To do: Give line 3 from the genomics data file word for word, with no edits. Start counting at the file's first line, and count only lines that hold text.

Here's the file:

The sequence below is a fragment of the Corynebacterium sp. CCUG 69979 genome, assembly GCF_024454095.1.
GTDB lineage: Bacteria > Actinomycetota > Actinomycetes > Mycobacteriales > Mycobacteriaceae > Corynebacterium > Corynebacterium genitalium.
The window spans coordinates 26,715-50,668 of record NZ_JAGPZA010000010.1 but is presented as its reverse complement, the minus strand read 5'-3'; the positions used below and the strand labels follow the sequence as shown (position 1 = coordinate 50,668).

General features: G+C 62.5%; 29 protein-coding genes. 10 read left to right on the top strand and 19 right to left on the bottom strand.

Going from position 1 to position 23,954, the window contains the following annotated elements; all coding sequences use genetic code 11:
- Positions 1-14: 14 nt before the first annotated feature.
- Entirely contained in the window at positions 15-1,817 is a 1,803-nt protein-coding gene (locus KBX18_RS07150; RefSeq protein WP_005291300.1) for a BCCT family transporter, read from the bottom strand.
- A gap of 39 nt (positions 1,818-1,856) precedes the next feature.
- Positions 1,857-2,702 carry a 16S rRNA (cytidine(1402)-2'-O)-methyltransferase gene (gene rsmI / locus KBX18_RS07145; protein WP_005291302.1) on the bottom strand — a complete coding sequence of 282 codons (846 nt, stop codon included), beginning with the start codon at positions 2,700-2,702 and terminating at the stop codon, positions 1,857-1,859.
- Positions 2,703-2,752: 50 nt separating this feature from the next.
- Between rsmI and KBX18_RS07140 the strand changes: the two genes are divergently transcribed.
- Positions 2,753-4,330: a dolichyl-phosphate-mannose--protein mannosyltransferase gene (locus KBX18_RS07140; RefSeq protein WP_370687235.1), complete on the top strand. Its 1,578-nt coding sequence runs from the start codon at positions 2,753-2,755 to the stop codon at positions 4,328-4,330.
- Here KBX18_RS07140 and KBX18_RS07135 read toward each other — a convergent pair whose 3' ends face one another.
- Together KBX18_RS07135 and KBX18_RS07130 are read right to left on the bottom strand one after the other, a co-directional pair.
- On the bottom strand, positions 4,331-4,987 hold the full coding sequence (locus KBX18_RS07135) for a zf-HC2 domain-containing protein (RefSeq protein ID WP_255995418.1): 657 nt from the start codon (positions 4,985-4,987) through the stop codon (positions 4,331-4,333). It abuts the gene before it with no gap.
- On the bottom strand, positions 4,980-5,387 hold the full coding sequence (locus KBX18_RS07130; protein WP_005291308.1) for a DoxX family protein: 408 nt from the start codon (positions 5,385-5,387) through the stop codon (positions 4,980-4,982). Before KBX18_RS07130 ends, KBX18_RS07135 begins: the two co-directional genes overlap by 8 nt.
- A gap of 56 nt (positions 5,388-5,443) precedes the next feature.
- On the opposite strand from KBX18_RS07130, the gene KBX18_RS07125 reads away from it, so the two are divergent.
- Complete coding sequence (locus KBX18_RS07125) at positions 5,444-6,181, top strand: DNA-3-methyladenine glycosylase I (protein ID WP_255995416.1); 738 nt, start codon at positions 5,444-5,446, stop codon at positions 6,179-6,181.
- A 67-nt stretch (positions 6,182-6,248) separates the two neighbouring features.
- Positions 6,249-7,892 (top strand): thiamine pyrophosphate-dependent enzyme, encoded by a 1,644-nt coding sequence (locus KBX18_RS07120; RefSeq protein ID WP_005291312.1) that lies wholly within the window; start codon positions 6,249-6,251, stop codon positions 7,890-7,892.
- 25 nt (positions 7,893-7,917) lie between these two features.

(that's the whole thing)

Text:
The window spans coordinates 26,715-50,668 of record NZ_JAGPZA010000010.1 but is presented as its reverse complement, the minus strand read 5'-3'; the positions used below and the strand labels follow the sequence as shown (position 1 = coordinate 50,668).